Privacy Law Frustrates Parents Of Mentally Ill Adult Children


#1

The horrifying mass shooting in Isla Vista, Calif., last month brought up many questions. What could parents have done to prevent the tragedy? And what did they actually know about their son’s mental illness?

A privacy law called the was created in part to protect patients’ information. But the law, called HIPAA for short, also presents a dilemma for families of people with serious mental illnesses like schizophrenia. HIPAA restricts what family members can find out directly, leaving them to wonder how they can help a loved one who won’t share treatment details.

http://www.npr.org/blogs/health/2014/06/04/318765929/privacy-law-frustrates-parents-of-mentally-ill-adult-children


#2

It was a constant struggle until I was awarded guardianship. I used the fact that even tho the provider couldn’t tell me much but I was free to tell them whatever I felt would help, as much as I could.

I also learned to speak hypothetically with the providers - in that way they could communicate with me without speaking directly about my son.


#3

It just makes me wordless to find out that my parents and all other care givers have to go through so many hoops and play ring around the elephant to just get basic help to their loved one.

My parents said it took them ages to get reassurance that I wasn’t being given a certain amount of clozapine because I would break out in a rash and puke a lot. The docs wouldn’t even disclose what I was being given.

I understand the right to medical privacy and I am very glad there is some, no matter how thinly veiled. But this is a good idea being taken to silly extremes. The gov. can find all this out in a heart beat, but my own family can’t be told where I am, how I’m doing, if I’m being given meds that I’m highly allergic to. That is silly.


#4

yes, this makes me angry too. I had a mentally ill man in my home, I was his spouse, they wouldnt tell me anything either. So, I divorced him as I could actually see what he was doing, and what he was actually doing never mapped to what the dr’s told me. it was such bullshit.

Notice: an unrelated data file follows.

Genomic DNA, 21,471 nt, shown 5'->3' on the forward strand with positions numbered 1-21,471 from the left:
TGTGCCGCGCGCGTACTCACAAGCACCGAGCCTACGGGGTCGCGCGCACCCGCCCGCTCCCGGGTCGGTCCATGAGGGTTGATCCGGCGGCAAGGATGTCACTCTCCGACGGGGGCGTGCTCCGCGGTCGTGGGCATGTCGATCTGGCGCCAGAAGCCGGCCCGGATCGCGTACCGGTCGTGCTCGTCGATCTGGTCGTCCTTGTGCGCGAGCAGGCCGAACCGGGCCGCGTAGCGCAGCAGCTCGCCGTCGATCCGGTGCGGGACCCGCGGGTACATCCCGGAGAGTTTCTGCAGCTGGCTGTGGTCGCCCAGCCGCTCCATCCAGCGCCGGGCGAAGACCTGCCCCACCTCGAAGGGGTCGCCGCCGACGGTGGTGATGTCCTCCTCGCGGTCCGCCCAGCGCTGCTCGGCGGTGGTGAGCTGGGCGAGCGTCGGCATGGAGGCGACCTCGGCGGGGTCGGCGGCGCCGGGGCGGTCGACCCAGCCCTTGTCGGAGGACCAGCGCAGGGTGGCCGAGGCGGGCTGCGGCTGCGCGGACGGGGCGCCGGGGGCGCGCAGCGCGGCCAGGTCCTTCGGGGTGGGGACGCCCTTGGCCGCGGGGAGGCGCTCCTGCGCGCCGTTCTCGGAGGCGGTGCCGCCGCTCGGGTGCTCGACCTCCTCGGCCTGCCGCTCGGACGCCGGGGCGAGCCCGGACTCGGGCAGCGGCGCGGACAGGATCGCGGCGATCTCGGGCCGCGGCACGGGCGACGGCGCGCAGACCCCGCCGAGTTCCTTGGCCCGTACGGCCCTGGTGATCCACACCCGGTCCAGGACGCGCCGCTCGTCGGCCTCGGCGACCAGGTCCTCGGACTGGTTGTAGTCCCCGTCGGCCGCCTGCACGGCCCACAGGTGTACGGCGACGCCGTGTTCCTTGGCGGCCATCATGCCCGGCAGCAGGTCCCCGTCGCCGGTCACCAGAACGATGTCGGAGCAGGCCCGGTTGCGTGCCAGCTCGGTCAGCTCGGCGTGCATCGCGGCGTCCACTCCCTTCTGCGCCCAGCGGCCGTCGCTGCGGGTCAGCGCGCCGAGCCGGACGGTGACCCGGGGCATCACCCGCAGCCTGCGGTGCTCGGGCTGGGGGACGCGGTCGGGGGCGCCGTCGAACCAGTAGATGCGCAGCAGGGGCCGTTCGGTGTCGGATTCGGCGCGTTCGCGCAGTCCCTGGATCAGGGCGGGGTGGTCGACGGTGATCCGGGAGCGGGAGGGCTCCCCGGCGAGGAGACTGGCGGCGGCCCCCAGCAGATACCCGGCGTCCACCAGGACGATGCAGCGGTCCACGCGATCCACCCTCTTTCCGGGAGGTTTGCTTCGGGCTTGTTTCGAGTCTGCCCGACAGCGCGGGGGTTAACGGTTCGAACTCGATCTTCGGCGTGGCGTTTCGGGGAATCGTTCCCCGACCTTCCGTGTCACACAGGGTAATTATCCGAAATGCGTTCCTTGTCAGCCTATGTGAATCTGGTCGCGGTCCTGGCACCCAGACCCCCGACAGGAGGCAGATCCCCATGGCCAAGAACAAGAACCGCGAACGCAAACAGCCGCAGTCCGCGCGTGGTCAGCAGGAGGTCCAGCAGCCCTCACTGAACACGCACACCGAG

#5

I think understanding the privacy laws can at least help caregivers maneuver a little bit better. I wasn’t surprised when I got told, once my son was not considered to be in an emergency situation anymore, that they couldn’t tell me what meds he was on etc. due to privacy laws.

I have read some of HIPPA and the Canadian one and it is actually up to the discretion of the medical staff to decide what information is necessary to share. I guess they are afraid of being sued by patients? I know with my son that some nurses were more forthcoming then others and would tell me about his medications since they knew I was his mother and by his actions/words he wanted to be released to me which implied a certain amount of consent.


#6

My son stays with my mother. One time he would walk into the woods and scream. The voices were tormenting him. She went in the doctors office and ask him to tell the doctor what was going on in private not to his it. He was ashamed of voices but the doctor can’t help if he don’t know. The voices would tell him to commit suicide. My sons father killed himself. The doctor would not listen. A doctor I work with said fax him a letter to be part of the chart and he got a new attitude. My son could not talk when he was in Alabama. I wanted to know his chances of speaking again. I was not to ask this because of hippa. The doctor we have now interprets hippa different thank god. All caregivers should be on the same song page.


#7

When I went to see my new psychiatrist for the very first time during my evaluation, she asked me my age, because I was transitioning between antipsychotics - I was not very well - not 100%. I could not for the life of me remember my age, so I turned to my dad who was sitting next to me, and he answered. After the session the doctor gave me a slip to be signed by my father and myself - it was a consent form giving her the authority to talk to my father directly about my treatment. I gladly signed the papers. I want certain people close to me to be a part of my treatment plan - should an emergency arise especially


#8

Guy wasn’t mentally ill in my opinion, watch his video and you can see he wasn’t mentally ill.

Guy was just evil. Willing to kill people because he wasn’t getting the much deserved(in his mind) sexual worship of women.


#9

I signed all sorts of paperwork so my parents could be part of my treatment plan and be informed of how I’m doing and be part of my crisis team.

Having them with me a few times really did save me.